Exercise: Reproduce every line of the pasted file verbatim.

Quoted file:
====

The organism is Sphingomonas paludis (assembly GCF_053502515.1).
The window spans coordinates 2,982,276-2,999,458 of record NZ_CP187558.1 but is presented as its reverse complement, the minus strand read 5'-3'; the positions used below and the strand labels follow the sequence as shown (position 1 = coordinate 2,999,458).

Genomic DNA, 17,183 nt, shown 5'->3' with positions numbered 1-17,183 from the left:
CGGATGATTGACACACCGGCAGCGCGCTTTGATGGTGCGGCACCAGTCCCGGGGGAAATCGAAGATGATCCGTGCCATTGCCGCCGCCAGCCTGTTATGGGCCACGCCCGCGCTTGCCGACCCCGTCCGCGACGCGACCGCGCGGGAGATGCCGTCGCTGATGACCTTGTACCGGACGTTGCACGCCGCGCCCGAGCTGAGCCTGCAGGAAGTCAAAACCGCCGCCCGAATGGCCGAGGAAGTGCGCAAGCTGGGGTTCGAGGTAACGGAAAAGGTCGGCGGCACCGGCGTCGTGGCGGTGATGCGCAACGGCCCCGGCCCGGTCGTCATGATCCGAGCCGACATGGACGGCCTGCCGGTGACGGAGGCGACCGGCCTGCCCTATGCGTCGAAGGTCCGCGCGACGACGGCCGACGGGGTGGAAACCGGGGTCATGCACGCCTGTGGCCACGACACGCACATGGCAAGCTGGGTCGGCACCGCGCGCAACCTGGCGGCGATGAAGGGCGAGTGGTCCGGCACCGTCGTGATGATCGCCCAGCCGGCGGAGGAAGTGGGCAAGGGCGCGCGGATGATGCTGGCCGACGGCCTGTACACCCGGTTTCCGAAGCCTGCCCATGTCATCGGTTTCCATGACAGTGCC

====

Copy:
The organism is Sphingomonas paludis (assembly GCF_053502515.1).
The window spans coordinates 2,982,276-2,999,458 of record NZ_CP187558.1 but is presented as its reverse complement, the minus strand read 5'-3'; the positions used below and the strand labels follow the sequence as shown (position 1 = coordinate 2,999,458).

Genomic DNA, 17,183 nt, shown 5'->3' with positions numbered 1-17,183 from the left:
CGGATGATTGACACACCGGCAGCGCGCTTTGATGGTGCGGCACCAGTCCCGGGGGAAATCGAAGATGATCCGTGCCATTGCCGCCGCCAGCCTGTTATGGGCCACGCCCGCGCTTGCCGACCCCGTCCGCGACGCGACCGCGCGGGAGATGCCGTCGCTGATGACCTTGTACCGGACGTTGCACGCCGCGCCCGAGCTGAGCCTGCAGGAAGTCAAAACCGCCGCCCGAATGGCCGAGGAAGTGCGCAAGCTGGGGTTCGAGGTAACGGAAAAGGTCGGCGGCACCGGCGTCGTGGCGGTGATGCGCAACGGCCCCGGCCCGGTCGTCATGATCCGAGCCGACATGGACGGCCTGCCGGTGACGGAGGCGACCGGCCTGCCCTATGCGTCGAAGGTCCGCGCGACGACGGCCGACGGGGTGGAAACCGGGGTCATGCACGCCTGTGGCCACGACACGCACATGGCAAGCTGGGTCGGCACCGCGCGCAACCTGGCGGCGATGAAGGGCGAGTGGTCCGGCACCGTCGTGATGATCGCCCAGCCGGCGGAGGAAGTGGGCAAGGGCGCGCGGATGATGCTGGCCGACGGCCTGTACACCCGGTTTCCGAAGCCTGCCCATGTCATCGGTTTCCATGACAGTGCC